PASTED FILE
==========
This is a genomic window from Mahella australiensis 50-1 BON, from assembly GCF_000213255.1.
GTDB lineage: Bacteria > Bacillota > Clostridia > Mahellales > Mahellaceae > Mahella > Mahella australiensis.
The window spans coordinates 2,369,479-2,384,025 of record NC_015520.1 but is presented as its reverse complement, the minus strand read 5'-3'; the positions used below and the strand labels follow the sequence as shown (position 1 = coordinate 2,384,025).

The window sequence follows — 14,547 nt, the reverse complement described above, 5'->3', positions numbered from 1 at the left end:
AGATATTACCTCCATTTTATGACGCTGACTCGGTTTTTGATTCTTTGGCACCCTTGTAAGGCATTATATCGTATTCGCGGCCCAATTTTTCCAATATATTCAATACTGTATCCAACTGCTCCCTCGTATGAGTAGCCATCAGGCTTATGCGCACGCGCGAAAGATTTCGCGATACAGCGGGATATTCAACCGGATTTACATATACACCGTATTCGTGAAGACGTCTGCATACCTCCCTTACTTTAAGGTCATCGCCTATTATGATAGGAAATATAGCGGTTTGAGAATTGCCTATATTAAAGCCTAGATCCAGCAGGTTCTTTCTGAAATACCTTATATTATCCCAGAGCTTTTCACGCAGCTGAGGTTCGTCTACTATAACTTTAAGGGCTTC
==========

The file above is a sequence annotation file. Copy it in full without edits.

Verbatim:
This is a genomic window from Mahella australiensis 50-1 BON, from assembly GCF_000213255.1.
GTDB lineage: Bacteria > Bacillota > Clostridia > Mahellales > Mahellaceae > Mahella > Mahella australiensis.
The window spans coordinates 2,369,479-2,384,025 of record NC_015520.1 but is presented as its reverse complement, the minus strand read 5'-3'; the positions used below and the strand labels follow the sequence as shown (position 1 = coordinate 2,384,025).

The window sequence follows — 14,547 nt, the reverse complement described above, 5'->3', positions numbered from 1 at the left end:
AGATATTACCTCCATTTTATGACGCTGACTCGGTTTTTGATTCTTTGGCACCCTTGTAAGGCATTATATCGTATTCGCGGCCCAATTTTTCCAATATATTCAATACTGTATCCAACTGCTCCCTCGTATGAGTAGCCATCAGGCTTATGCGCACGCGCGAAAGATTTCGCGATACAGCGGGATATTCAACCGGATTTACATATACACCGTATTCGTGAAGACGTCTGCATACCTCCCTTACTTTAAGGTCATCGCCTATTATGATAGGAAATATAGCGGTTTGAGAATTGCCTATATTAAAGCCTAGATCCAGCAGGTTCTTTCTGAAATACCTTATATTATCCCAGAGCTTTTCACGCAGCTGAGGTTCGTCTACTATAACTTTAAGGGCTTC